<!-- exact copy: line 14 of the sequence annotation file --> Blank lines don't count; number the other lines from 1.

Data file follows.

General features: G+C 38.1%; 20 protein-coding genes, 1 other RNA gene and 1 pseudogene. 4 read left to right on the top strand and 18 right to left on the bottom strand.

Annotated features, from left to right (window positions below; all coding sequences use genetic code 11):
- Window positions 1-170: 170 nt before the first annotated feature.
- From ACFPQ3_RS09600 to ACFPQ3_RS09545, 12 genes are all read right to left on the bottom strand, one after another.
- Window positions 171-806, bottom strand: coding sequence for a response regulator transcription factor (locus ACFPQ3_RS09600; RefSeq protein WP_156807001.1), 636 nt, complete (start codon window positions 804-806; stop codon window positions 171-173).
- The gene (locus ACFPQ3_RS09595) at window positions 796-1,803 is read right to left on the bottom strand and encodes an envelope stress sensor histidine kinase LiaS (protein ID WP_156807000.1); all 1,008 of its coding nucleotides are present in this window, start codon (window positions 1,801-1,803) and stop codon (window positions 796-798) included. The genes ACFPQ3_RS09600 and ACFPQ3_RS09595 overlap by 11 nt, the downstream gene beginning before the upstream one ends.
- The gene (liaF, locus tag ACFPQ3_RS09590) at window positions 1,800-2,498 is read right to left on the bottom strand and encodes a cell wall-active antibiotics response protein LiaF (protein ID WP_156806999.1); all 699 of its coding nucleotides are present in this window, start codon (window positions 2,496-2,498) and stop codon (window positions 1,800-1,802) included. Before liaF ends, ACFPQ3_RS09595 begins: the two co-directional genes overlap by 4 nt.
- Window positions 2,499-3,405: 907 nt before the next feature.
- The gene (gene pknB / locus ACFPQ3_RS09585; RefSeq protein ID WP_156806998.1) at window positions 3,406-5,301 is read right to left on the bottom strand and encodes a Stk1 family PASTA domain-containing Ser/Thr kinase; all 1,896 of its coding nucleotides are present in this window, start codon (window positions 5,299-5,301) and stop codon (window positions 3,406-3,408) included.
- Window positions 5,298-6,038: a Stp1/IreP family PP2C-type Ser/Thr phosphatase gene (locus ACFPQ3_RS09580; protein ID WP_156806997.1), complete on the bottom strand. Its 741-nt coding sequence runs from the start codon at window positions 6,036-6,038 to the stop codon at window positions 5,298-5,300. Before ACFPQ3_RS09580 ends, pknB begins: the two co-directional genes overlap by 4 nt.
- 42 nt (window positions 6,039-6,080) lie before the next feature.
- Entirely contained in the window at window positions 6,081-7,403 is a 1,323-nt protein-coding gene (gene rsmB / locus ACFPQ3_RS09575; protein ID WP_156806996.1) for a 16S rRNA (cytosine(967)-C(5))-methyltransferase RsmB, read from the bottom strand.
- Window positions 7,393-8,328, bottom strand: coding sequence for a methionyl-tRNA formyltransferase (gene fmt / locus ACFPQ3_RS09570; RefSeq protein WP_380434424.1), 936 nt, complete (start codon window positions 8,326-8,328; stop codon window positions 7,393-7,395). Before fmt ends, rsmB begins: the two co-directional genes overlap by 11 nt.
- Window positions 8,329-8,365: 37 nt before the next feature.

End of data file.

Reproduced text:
- Window positions 8,329-8,365: 37 nt before the next feature.